February 2019

Providing a safe, clean and reliable source of water for people, farms and fish has already become a challenge for Governor Newsom. While water issues are not new in California, conflicts over operation of the State Water Project and Central Valley Project have entered a new chapter marked by hope for Voluntary Settlement Agreements and modernization of the Endangered Species Act regulations governing operation of the projects.

But not all the suggested solutions are created equally, including simplistic calls for more water for fish and vilifying some of the most vital beneficial uses of water. As the Governor sorts through the clutter of conflicting interests, he must remember that more water being diverted from cities and rural communities to benefit the environment will lead to inevitable impacts on regional economies, particularly in the state’s Central Valley.

Water policy decisions must better balance the human, social and economic needs with impacts to the environment, including fisheries. Equally important, water policy decisions must rely on well-informed science. As resource managers continue their efforts to conserve threatened and endangered species, they are required to make decisions based on the “best available science.” A recent article in BioScience by Drs. Dennis Murphy and Paul Weiland confronts this central challenge of how to ensure well-informed decision making. Murphy and Weiland describe the challenges that have plagued past decisions and the opportunities for future decisions to benefit from enhanced independent scientific review.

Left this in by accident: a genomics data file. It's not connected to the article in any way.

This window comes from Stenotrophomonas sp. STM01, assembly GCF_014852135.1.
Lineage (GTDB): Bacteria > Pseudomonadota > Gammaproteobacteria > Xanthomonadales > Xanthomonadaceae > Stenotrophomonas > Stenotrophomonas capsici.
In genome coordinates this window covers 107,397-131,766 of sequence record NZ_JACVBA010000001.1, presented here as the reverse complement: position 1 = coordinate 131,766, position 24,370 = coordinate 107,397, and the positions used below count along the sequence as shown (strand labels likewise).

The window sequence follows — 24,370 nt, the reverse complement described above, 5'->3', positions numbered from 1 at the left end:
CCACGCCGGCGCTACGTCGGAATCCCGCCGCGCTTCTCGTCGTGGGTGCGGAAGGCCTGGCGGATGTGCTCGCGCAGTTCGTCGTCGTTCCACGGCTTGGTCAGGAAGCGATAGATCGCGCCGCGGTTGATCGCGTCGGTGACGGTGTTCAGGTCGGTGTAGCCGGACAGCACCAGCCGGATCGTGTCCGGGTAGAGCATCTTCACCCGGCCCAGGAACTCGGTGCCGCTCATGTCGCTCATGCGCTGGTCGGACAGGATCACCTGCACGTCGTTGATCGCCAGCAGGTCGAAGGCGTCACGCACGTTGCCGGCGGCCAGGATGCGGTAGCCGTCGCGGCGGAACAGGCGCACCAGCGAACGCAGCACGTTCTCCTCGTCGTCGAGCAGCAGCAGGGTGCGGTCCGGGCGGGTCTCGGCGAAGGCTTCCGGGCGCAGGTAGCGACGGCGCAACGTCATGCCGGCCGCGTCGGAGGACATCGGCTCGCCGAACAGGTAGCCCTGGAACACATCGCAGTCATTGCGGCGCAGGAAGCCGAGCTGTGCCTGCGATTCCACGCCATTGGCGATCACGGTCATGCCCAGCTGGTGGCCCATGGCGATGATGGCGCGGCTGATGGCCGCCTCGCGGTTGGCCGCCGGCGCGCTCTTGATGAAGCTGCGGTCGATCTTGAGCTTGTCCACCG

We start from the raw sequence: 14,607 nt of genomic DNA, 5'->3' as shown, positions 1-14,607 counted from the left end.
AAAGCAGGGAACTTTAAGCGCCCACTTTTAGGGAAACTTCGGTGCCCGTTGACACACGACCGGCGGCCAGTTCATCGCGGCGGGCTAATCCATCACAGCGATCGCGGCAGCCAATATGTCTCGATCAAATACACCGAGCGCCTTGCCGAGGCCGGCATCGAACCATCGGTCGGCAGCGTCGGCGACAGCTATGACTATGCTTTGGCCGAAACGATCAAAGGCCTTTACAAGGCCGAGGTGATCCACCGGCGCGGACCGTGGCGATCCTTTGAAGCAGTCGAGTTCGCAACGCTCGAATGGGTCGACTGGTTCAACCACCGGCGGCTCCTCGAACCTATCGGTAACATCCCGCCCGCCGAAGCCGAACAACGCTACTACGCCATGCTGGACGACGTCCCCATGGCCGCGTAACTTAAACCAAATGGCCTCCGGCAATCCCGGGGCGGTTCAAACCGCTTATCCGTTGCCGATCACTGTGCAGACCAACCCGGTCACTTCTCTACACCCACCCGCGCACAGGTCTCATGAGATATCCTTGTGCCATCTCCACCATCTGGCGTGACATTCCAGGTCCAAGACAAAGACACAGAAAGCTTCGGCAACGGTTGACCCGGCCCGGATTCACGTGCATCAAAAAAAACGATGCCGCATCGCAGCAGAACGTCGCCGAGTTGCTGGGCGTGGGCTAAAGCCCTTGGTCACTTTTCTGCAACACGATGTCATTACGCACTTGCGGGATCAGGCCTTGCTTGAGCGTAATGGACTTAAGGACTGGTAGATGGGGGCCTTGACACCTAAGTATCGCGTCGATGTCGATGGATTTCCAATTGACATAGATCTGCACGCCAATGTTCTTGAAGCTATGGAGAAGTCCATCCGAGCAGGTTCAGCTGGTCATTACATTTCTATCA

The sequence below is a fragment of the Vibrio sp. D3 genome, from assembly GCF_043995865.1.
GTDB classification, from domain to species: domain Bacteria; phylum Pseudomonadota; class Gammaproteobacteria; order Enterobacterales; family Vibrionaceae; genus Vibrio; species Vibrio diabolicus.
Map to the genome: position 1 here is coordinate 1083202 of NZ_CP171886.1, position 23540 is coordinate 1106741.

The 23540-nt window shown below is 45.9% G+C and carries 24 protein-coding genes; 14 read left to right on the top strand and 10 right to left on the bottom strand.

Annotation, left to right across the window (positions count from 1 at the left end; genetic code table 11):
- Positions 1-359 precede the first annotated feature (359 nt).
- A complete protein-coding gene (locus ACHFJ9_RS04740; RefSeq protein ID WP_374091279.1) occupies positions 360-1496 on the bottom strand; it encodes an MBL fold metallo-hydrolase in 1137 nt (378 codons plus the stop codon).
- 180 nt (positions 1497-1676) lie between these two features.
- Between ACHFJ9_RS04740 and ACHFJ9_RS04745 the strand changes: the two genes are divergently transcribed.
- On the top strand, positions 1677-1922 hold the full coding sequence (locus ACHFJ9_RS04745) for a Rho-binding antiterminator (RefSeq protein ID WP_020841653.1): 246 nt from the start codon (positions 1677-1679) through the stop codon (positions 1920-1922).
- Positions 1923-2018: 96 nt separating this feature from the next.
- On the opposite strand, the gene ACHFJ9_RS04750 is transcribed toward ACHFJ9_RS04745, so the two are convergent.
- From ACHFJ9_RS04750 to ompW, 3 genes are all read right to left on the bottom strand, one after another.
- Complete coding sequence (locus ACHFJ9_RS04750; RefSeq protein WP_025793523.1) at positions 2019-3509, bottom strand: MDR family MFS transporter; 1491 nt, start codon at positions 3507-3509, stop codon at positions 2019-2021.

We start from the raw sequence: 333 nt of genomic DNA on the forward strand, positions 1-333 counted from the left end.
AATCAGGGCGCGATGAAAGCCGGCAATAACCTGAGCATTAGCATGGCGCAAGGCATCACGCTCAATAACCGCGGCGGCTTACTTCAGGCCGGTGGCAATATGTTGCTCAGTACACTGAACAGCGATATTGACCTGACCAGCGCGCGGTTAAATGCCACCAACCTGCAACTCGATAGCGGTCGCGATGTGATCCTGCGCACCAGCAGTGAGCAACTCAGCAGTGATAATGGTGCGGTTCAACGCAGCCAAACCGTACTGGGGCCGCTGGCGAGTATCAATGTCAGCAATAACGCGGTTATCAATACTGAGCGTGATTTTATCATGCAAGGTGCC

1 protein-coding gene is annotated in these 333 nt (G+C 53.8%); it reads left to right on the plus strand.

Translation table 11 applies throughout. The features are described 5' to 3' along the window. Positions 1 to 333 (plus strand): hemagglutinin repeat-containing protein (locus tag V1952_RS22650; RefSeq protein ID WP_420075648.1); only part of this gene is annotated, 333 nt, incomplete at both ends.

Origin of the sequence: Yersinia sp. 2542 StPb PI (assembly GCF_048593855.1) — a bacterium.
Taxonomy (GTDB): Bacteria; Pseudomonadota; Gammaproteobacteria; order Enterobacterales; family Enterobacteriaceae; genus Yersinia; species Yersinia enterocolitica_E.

The article, Independent Scientific Review under the Endangered Species Act, provides some practical solutions. While some agencies have issued policy guidance and others have suggested guidelines, there fails to be a standard that produces a credible review of these critical decisions. The authors, Murphy and Weiland, identify nine clear attributes of a credible independent scientific review for agency decisions.

  1. Deliberative body of at least three panelists
  2. Balance in perspective
  3. Neutral third-party administrator
  4. Appropriate task description
  5. Adequate scope of materials for review
  6. Agencies must show their work
  7. Adequate time and resources
  8. Appropriate timing relative to decision
  9. Agency response to the review

Let’s face it, the Delta is a highly complex and ever evolving ecosystem. Given the huge social, economic and environmental consequences of decisions being made by resource managers, they have an obligation to ensure they get it right. And, part of ensuring these decisions are right is going through a credible independent review process as described by the recent paper.